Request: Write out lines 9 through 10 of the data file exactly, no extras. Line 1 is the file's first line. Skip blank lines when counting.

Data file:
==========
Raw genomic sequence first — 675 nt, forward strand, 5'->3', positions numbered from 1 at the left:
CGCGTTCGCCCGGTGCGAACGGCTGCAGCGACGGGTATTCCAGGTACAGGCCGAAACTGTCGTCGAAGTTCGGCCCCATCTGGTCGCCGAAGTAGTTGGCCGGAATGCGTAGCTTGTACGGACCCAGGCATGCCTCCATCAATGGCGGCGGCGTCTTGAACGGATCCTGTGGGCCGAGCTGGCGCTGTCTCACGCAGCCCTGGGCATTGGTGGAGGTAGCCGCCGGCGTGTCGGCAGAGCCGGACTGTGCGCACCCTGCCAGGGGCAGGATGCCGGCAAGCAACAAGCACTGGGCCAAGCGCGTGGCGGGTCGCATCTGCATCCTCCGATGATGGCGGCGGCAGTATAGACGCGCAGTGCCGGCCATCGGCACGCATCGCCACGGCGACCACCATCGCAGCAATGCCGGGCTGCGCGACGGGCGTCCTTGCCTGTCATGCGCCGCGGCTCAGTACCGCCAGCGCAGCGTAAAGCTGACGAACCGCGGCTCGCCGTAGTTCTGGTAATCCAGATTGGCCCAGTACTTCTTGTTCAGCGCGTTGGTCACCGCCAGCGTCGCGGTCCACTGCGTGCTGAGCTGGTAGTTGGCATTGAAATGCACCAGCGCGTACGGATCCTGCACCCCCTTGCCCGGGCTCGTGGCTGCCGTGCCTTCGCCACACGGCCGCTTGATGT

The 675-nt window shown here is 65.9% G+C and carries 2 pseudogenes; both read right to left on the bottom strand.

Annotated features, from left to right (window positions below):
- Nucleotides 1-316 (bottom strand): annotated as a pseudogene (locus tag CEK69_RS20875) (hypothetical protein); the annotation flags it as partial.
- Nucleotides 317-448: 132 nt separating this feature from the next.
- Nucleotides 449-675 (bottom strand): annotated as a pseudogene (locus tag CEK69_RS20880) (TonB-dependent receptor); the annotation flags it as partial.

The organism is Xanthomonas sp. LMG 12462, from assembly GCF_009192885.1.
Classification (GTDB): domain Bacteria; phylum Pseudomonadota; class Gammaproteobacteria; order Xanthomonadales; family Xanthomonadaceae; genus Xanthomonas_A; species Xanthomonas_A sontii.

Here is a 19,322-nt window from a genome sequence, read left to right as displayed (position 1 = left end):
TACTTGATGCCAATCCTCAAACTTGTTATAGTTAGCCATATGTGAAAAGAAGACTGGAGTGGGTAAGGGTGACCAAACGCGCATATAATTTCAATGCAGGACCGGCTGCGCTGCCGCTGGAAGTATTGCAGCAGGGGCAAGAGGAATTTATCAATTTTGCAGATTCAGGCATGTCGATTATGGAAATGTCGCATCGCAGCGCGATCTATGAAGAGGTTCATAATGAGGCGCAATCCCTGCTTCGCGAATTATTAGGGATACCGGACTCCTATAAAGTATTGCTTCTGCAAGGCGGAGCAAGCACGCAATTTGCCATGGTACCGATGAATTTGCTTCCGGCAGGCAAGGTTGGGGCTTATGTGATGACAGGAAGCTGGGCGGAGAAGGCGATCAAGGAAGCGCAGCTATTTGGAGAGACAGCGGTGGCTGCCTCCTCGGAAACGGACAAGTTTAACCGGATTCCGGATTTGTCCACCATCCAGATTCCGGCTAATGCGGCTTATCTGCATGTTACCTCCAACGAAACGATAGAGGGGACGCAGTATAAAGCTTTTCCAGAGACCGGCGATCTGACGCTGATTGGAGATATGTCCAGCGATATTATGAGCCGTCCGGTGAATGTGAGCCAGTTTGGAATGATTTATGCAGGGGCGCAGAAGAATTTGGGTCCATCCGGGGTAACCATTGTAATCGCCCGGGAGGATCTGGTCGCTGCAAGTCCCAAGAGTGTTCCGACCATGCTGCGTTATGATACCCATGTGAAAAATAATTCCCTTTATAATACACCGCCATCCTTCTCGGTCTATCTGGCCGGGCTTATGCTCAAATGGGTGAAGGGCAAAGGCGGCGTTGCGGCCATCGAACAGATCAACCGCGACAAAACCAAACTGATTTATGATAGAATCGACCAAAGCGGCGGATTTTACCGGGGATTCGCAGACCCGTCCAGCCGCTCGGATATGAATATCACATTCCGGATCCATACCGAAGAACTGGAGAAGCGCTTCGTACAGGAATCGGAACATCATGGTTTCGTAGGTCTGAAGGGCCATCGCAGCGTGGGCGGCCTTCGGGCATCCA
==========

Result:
Classification (GTDB): domain Bacteria; phylum Pseudomonadota; class Gammaproteobacteria; order Xanthomonadales; family Xanthomonadaceae; genus Xanthomonas_A; species Xanthomonas_A sontii.

Here is a 19,322-nt window from a genome sequence, read left to right as displayed (position 1 = left end):